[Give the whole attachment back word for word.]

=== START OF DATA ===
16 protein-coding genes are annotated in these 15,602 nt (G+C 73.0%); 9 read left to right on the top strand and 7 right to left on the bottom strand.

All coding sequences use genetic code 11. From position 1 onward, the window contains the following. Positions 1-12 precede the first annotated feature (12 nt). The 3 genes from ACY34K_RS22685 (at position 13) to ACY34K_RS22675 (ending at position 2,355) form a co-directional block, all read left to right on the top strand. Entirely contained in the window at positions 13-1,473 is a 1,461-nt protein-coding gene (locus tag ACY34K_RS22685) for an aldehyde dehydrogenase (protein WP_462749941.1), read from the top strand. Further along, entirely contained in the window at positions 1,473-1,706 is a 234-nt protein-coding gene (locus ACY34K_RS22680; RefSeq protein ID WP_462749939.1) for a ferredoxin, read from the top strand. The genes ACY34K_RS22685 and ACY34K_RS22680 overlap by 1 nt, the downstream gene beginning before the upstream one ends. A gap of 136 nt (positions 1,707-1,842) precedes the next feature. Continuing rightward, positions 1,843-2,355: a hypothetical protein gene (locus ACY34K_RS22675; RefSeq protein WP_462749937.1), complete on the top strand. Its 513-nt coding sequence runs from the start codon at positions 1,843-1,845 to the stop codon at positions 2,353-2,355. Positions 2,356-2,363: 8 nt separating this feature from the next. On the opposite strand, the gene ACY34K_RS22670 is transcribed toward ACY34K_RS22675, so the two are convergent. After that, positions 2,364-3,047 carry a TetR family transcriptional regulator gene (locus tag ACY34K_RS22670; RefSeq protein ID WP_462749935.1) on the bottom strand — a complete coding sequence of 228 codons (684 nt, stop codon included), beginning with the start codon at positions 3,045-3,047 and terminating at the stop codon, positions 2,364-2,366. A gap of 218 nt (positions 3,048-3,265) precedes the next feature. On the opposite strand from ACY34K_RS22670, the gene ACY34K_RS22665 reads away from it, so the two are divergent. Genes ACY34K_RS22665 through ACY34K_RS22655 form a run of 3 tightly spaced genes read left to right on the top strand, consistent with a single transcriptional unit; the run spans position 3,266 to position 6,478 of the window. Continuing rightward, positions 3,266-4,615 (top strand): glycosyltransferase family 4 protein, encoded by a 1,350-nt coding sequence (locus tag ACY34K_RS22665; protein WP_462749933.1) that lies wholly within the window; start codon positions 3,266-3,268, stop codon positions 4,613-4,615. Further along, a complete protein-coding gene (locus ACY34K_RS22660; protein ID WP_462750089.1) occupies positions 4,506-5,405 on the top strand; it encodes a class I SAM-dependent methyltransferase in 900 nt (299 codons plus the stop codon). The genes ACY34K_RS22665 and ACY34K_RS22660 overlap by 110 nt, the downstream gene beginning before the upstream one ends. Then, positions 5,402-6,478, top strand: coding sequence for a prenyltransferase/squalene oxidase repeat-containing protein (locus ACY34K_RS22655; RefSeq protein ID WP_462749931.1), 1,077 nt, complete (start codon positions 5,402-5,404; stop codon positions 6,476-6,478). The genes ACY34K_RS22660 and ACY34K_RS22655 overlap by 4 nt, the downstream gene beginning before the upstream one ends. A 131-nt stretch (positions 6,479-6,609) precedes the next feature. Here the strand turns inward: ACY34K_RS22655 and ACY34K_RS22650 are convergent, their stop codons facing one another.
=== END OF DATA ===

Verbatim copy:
16 protein-coding genes are annotated in these 15,602 nt (G+C 73.0%); 9 read left to right on the top strand and 7 right to left on the bottom strand.

All coding sequences use genetic code 11. From position 1 onward, the window contains the following. Positions 1-12 precede the first annotated feature (12 nt). The 3 genes from ACY34K_RS22685 (at position 13) to ACY34K_RS22675 (ending at position 2,355) form a co-directional block, all read left to right on the top strand. Entirely contained in the window at positions 13-1,473 is a 1,461-nt protein-coding gene (locus tag ACY34K_RS22685) for an aldehyde dehydrogenase (protein WP_462749941.1), read from the top strand. Further along, entirely contained in the window at positions 1,473-1,706 is a 234-nt protein-coding gene (locus ACY34K_RS22680; RefSeq protein ID WP_462749939.1) for a ferredoxin, read from the top strand. The genes ACY34K_RS22685 and ACY34K_RS22680 overlap by 1 nt, the downstream gene beginning before the upstream one ends. A gap of 136 nt (positions 1,707-1,842) precedes the next feature. Continuing rightward, positions 1,843-2,355: a hypothetical protein gene (locus ACY34K_RS22675; RefSeq protein WP_462749937.1), complete on the top strand. Its 513-nt coding sequence runs from the start codon at positions 1,843-1,845 to the stop codon at positions 2,353-2,355. Positions 2,356-2,363: 8 nt separating this feature from the next. On the opposite strand, the gene ACY34K_RS22670 is transcribed toward ACY34K_RS22675, so the two are convergent. After that, positions 2,364-3,047 carry a TetR family transcriptional regulator gene (locus tag ACY34K_RS22670; RefSeq protein ID WP_462749935.1) on the bottom strand — a complete coding sequence of 228 codons (684 nt, stop codon included), beginning with the start codon at positions 3,045-3,047 and terminating at the stop codon, positions 2,364-2,366. A gap of 218 nt (positions 3,048-3,265) precedes the next feature. On the opposite strand from ACY34K_RS22670, the gene ACY34K_RS22665 reads away from it, so the two are divergent. Genes ACY34K_RS22665 through ACY34K_RS22655 form a run of 3 tightly spaced genes read left to right on the top strand, consistent with a single transcriptional unit; the run spans position 3,266 to position 6,478 of the window. Continuing rightward, positions 3,266-4,615 (top strand): glycosyltransferase family 4 protein, encoded by a 1,350-nt coding sequence (locus tag ACY34K_RS22665; protein WP_462749933.1) that lies wholly within the window; start codon positions 3,266-3,268, stop codon positions 4,613-4,615. Further along, a complete protein-coding gene (locus ACY34K_RS22660; protein ID WP_462750089.1) occupies positions 4,506-5,405 on the top strand; it encodes a class I SAM-dependent methyltransferase in 900 nt (299 codons plus the stop codon). The genes ACY34K_RS22665 and ACY34K_RS22660 overlap by 110 nt, the downstream gene beginning before the upstream one ends. Then, positions 5,402-6,478, top strand: coding sequence for a prenyltransferase/squalene oxidase repeat-containing protein (locus ACY34K_RS22655; RefSeq protein ID WP_462749931.1), 1,077 nt, complete (start codon positions 5,402-5,404; stop codon positions 6,476-6,478). The genes ACY34K_RS22660 and ACY34K_RS22655 overlap by 4 nt, the downstream gene beginning before the upstream one ends. A 131-nt stretch (positions 6,479-6,609) precedes the next feature. Here the strand turns inward: ACY34K_RS22655 and ACY34K_RS22650 are convergent, their stop codons facing one another.